AMD releases its Catalyst Omega driver in time for the holiday season, adding impressive new functionality that matches some of what the competition does. This time of year always has an effect on pricing, so read up on the market changes inside!
Detailed graphics card specifications and reviews are great, assuming you have the time to do the research. But at the end of the day, a gamer needs to know what the best graphics card is for their money. So, if you don’t have the time to research the benchmarks, or if you don’t feel confident enough in your ability to pick the right card, then fear not. We've compiled a simple list of the best gaming cards offered in any given price range.
There weren't any product introductions in the last month, but AMD did notably roll out a handful of new features with its Catalyst Omega driver. Fresh functionality includes Virtual Super Resolution (VSR, AMD's version of Nvidia's Dynamic Super Resolution), FreeSync support (AMD's open-source counterpart to G-Sync), 5K monitor support, support for Eyefinity groups of up to 24 monitors, frame rate and frame pacing performance improvements and an updated Gaming Evolved client with an improved interface to better compete with Nvidia's GeForce Experience software. It's an impressive package that does a good job of improving AMD's standing. However, we can't forget to acknowledge Nvidia for getting there first. When it comes to VSR and FreeSync, AMD is playing catch-up. For more detailed info, check AMD's Catalyst Omega Graphics Driver Bursting With New Features, Including FreeSync, 5K Support And More.
As we leap headlong into the holiday buying season, prices tend to rise slightly. This year is no different, although there are a few exceptions. For example, the Radeon R9 295X2 dropped an impressive $200 to just under $800, making it a much more attractive buy for users who want two Hawaii GPUs in one 16-lane PCI Express slot. The GeForce GTX Titan Z also shed $300. But at $1500, it remains a difficult sell (particularly next to the similarly-performing Radeon R9 295X2).
The rest of the price movement trends upward, rather than down. The Radeon R9 290 is up $20 on average, landing at about $290. The Radeon R9 285 and 270X are both $10 more expensive online, yielding $240 and $175 price points, respectively. From Nvidia, the GeForce GTX 970 now goes for about $360, which is $30 more than last month. In addition, the GeForce GTX 980 and 750 Ti jumped $10 to $560 and $140, respectively. None of those price increases are dramatic enough to have a significant impact on our buying recommendations though, which remain relatively stable. The only real change is a re-introduction of AMD's $350 Radeon R9 290X as a viable alternative to the $360 GeForce GTX 970.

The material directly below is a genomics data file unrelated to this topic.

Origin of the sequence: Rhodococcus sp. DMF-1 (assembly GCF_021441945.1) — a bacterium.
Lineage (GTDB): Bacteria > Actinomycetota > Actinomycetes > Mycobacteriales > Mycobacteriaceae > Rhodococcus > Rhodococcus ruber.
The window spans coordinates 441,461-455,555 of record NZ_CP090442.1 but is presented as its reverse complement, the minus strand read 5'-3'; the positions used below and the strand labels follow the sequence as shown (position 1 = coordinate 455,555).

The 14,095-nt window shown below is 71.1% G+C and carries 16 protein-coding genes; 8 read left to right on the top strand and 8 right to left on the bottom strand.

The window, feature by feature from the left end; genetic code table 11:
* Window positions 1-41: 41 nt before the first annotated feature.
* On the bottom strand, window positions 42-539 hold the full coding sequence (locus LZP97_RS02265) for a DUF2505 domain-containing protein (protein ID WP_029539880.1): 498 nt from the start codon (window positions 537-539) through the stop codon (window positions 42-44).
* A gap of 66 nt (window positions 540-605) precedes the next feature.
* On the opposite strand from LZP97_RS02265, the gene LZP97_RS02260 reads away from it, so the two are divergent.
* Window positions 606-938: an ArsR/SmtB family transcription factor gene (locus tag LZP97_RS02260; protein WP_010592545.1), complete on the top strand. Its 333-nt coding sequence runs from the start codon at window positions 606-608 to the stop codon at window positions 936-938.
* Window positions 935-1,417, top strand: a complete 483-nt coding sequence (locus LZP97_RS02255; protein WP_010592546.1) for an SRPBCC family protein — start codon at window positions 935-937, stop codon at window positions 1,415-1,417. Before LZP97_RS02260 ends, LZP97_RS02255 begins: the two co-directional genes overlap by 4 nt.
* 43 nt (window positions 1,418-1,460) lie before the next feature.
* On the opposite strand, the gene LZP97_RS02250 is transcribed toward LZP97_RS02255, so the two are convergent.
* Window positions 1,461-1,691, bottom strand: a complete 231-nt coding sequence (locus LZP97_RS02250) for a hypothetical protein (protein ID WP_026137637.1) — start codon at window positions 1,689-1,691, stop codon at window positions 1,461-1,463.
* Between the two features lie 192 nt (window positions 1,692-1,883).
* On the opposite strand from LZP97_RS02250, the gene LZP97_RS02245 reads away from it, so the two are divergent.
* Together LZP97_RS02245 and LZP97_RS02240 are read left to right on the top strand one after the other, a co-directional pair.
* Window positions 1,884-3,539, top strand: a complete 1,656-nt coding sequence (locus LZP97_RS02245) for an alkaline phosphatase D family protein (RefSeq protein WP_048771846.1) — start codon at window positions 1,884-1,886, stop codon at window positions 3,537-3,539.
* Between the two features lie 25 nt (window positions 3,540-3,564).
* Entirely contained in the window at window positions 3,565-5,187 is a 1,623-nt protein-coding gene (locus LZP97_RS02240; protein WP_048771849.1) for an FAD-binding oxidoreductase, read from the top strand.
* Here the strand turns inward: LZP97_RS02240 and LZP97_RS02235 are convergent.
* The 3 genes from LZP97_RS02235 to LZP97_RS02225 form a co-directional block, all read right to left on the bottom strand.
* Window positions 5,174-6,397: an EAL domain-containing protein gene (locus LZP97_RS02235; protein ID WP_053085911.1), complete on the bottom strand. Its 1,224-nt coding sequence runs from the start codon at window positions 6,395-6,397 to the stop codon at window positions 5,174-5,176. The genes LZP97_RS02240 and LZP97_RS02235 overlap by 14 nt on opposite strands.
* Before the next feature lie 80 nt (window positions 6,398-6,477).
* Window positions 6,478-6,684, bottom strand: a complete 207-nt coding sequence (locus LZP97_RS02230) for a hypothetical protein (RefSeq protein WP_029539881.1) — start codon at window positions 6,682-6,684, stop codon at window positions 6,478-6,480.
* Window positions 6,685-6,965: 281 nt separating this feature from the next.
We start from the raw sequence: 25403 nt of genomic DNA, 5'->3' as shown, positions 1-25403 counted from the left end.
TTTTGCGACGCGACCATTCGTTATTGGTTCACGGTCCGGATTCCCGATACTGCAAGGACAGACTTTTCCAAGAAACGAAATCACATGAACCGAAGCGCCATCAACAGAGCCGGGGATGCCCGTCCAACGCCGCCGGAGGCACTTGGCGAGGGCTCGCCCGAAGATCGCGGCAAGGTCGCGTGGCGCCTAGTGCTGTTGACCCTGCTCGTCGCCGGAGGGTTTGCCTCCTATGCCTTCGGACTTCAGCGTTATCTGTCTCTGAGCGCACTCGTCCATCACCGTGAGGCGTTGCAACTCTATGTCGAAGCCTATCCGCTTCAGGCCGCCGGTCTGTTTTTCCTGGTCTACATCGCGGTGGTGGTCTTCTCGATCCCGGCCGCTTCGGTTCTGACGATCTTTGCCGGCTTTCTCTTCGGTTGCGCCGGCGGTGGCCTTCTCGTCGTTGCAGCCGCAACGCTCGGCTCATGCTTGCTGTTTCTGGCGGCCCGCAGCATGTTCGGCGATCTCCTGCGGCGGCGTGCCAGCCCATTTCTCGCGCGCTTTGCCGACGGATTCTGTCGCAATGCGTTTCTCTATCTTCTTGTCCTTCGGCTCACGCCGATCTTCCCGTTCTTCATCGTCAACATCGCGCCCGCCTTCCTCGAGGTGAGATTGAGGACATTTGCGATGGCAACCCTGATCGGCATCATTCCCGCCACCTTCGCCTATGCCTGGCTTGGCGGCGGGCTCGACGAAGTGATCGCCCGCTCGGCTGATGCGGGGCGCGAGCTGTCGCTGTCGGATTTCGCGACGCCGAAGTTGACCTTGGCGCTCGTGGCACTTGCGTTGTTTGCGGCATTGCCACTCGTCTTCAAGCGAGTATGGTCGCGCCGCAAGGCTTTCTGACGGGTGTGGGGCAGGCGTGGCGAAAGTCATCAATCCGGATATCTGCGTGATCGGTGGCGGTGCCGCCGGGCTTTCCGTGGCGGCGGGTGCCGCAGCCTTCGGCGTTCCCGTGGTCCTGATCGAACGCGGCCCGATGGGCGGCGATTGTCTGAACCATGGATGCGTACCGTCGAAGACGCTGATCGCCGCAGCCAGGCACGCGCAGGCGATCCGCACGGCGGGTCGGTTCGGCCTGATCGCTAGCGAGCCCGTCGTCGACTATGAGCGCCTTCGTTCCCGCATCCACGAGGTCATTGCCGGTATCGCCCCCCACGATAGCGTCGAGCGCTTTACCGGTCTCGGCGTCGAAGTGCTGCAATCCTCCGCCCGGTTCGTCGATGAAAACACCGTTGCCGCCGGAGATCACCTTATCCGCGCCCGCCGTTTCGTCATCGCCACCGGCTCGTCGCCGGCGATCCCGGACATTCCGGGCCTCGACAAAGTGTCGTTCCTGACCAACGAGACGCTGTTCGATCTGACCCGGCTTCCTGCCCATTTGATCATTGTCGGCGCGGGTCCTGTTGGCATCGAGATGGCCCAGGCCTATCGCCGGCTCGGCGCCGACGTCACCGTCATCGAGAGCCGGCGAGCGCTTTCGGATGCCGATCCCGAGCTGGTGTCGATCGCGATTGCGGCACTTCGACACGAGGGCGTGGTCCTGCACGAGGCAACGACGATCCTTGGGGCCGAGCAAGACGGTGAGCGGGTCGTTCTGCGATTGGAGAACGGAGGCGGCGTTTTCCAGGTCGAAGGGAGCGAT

We are hearing more whispers about new products from AMD and Nvidia Our own Niels Broeckhuijsen passed on a rumor regarding AMD R9 390X 'Captain Jack' In The Offing that suggests an upcoming card that may potentially perform well in both the performance and power usage arenas. More news is surfacing about a GeForce GTX 960 card from Nvidia, too.
Aside from this, graphics card junkies may want to read our recent Zotac GeForce GTX 980 AMP! Omega Edition Review: The Big Gun and XFX Radeon R9 285 Black Edition Review: Maximum Overdrive. We also announced Gigabyte's GTX 980 WaterForce 3-Way SLI Kit Pricing Revealed: $2999 and talked about Nvidia's New GK210 GPU Powers Dual-GPU Tesla K80 For Accelerated Computing since last month's update.
Some Notes About Our Recommendations
A few simple guidelines to keep in mind when reading this list:
- This list is for gamers who want to get the most for their money. If you don’t play games, the cards on this list are more expensive than what you really need. We've added a reference page at the end of the column covering integrated graphics processors, which is likely more apropos for home, office, and basic multimedia usage models.
- Be sure to check out our new performance per dollar comparison page, where you can overlay the benchmark data we’ve generated with pricing, giving you a better idea where your ideal choice falls on the value curve. The criteria to get on this list are strictly price/performance.
- Recommendations for multiple video cards, such as two Radeon cards in CrossFire mode or two GeForce cards in SLI, typically require a motherboard that supports CrossFire/SLI and possibly a chassis with plenty of space to install multiple graphics cards. These setups also usually call for a beefier power supply than what a single card needs, and will almost certainly produce more heat than a single card. Keep these factors in mind when making your purchasing decision. In most cases, if we have recommended a multiple-card solution, we try to recommend a single-card honorable mention at a comparable price point for those who find multi-card setups undesirable.
- Prices and availability change on a daily basis. We can’t base our decisions on always-changing pricing information, but we can list some good cards that you probably won’t regret buying at the price ranges we suggest, along with real-time prices for your reference.
- The list is based on some of the best U.S. prices from online retailers. In other countries or at retail stores, your mileage will almost certainly vary.
- These are new card prices. No used or open-box cards are in the list. While these offers might represent a good deal, it’s simply outside the scope of what we’re trying to do.